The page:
Sometimes, childhood memories remain forever imbibed in your heart. I remember vividly walking down the cobbled streets of Paris with my parents when I first saw beautiful rainbow coloured cookies resembling mini burgers at the display windows of the shops. They looked so exquisite and exotic that I forced my mother to buy me some. Yes, I am talking about macarons. The first bite into crisp raspberry-flavoured macaron transported me to culinary heaven. The flavours just exploded in my mouth, I had never tasted anything like it before. In just a few minutes, I had gobbled almost 10 of them. They were in coffee, rum, blueberry, vanilla, mango, pistachio, almond flavours to name a few .
This beautiful delicacy is a light, baked confection. A macaron is a sweet meringue-based confection made with eggs, icing sugar, granulated sugar, almond powder or ground almond and food colouring. It is also called Luxemburgerli. Usually, the filling used for macarons is ganache. The original macaron was a “small sweet cake consisting largely of ground almonds”. The English word macaroon and French macaron come from the Italian maccarone or maccherone. This word itself derives from ammaccare, meaning to bruise, used here in reference to the almond paste which is the principal ingredient.
The most common recipes of the macaron includes egg whites, sugar and almond paste, baked on a baking tray. Jews and Italians adopted these as the recipe doesn’t include any flour or leavening agent, hence it could be eater in the eight days of Passover.
There are many international variations of this macaron.
The Scottish macaron is a sweet confection with a thick velvety centre covered in chocolate and topped with roasted coconut.
In North America, the coconut macaron is the better known variety.
Macarons in the Dominican Republic are very dark. Grated coconut is mixed with ginger and cinnamon.
In France, the coconut macaron is known as the “congolais”.Another name for the coconut macaron is “le rocher a la noix de coco”. The almond flour version is simply called “le macaron” in French.
The carajito is a macaron variant made with hazelnuts and honey.
Here coconut macarons are called besitos de coco (little coconut kisses). A few variations of besitos de coco can be found on the island, the most popular ones including lemon zest and vanilla traditionally.
In India, we have our own varieties of macaron made with cashews and egg whites, adapted from those introduced in the colonial times.
The traditional Turkish cookie is made of almonds, sugar and egg whites. The traditional recipes include a small amount of bitter almonds, which gives this cookie its name.
These days macarons are available in most confectioneries in India as well .They are expensive due to almonds being one of the major ingredients.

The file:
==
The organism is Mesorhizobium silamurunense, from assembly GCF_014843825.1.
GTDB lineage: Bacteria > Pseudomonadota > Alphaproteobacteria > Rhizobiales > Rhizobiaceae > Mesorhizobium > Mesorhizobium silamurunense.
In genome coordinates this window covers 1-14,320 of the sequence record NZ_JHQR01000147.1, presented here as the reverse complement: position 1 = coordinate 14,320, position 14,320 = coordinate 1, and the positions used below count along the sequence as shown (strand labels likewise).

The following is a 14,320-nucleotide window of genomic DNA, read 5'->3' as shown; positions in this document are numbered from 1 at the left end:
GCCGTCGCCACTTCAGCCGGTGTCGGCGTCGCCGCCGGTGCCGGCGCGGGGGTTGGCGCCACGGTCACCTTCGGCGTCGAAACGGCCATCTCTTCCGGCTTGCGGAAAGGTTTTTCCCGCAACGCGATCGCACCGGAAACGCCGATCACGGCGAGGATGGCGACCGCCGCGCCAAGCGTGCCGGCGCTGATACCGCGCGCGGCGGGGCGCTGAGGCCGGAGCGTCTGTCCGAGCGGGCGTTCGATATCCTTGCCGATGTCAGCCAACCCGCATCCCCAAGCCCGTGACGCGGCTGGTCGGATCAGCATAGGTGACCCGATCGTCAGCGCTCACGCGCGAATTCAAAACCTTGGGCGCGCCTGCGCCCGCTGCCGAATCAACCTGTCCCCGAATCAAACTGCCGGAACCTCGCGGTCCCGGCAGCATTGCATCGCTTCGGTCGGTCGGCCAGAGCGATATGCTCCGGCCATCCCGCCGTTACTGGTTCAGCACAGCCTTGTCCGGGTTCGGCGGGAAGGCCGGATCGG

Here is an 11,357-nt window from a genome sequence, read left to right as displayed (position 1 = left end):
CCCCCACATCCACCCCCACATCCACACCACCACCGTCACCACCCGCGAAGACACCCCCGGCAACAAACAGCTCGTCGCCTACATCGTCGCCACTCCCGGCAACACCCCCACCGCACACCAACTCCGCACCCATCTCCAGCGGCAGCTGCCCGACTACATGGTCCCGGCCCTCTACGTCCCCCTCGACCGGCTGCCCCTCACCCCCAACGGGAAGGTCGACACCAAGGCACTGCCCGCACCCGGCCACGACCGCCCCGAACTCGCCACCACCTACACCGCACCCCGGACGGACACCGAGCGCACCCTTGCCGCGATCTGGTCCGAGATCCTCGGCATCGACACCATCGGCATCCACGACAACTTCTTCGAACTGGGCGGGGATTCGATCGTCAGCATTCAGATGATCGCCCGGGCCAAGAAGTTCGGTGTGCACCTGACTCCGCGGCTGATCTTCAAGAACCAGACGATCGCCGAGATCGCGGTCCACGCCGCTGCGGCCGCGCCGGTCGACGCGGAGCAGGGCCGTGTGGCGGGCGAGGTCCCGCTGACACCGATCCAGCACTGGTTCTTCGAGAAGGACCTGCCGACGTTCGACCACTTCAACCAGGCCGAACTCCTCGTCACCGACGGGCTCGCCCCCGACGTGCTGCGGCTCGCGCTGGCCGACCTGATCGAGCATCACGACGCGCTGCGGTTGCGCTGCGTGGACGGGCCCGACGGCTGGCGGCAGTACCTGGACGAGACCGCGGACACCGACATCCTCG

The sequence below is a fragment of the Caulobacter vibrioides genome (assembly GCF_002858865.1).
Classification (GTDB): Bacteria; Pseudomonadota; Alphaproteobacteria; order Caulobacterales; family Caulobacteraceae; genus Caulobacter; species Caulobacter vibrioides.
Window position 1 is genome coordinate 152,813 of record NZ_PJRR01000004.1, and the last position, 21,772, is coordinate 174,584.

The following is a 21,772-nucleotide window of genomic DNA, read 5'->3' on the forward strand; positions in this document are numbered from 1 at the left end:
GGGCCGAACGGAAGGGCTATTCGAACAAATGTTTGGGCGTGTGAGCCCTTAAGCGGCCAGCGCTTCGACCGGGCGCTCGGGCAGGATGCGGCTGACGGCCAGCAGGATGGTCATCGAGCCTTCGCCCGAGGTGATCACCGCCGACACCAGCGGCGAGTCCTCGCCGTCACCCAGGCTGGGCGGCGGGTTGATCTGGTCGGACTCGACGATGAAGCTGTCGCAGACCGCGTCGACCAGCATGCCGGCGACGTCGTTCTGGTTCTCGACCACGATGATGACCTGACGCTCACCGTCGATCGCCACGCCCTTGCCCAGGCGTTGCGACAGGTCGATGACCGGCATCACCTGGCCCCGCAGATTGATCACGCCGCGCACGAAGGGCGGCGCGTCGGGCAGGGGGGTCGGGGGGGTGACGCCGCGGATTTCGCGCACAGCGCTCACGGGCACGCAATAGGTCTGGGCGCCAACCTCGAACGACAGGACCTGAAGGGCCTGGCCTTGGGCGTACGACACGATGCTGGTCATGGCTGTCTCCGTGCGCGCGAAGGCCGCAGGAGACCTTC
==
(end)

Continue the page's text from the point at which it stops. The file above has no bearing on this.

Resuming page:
Although my personal favourite is the original one with a spoonful of rum and coffee flavouring. Flavouring colours such as blueberry, raspberry, vanilla , mango, cherry etc are the agents that provide beautiful colours and flavours to these delicious cookies.
Let me share one my recipes which I learnt from a student in La Cordon Bleu in Paris .
COFFEE FLAVOURED FRENCH MACARON
- 225 gm powdered sugar
- 225 gm almond powder
- 1 tbsp rum
- 4 egg whites
- 1 tsp Coffee powder
- In a bowl put egg whites and beat with a blender till stiff white peaks are formed
- Add sugar and almond powder in the egg white
- Pour in rum and add coffee powder and mix well
- Pre heat the oven to 170 degree centigrade
- Grease the baking dish with oil and pour the mixture to form small walnut size balls.Alternatively you can use the cookie baking dish with cookie slots
- Bake for about 15 minutes
- Remove and let them cool
- Remove from the tray
- Normally we use ganache, fruit jelly or jam between two macarons , resembling a pretty mini sandwich
- For coffee ganache ■ 1/2 cup double cream ■ 1 tsp coffee powder ■ 5 tsp sugar powdered
- Mix together and spread the filling on one side of the macarons and close with the other macaron
- French macarons are delightful and light-as-a-feather. Classic French mini treats give your dessert a dose of sophistication. Fill your macarons with a choice of chocolate, coconut, meringue or raspberry. Serve French macarons immediately or store as a save-some-for-later treat
- Alternate fillings Coconut: 1 cup double thick fresh cream , mixed with 1/3 cup angel-flake coconut.
- Pistachio: 1 cup double thick fresh cream mixed with 1/3 cup finely chopped pistachios.
- Raspberry: 3/4 cup seedless raspberry jam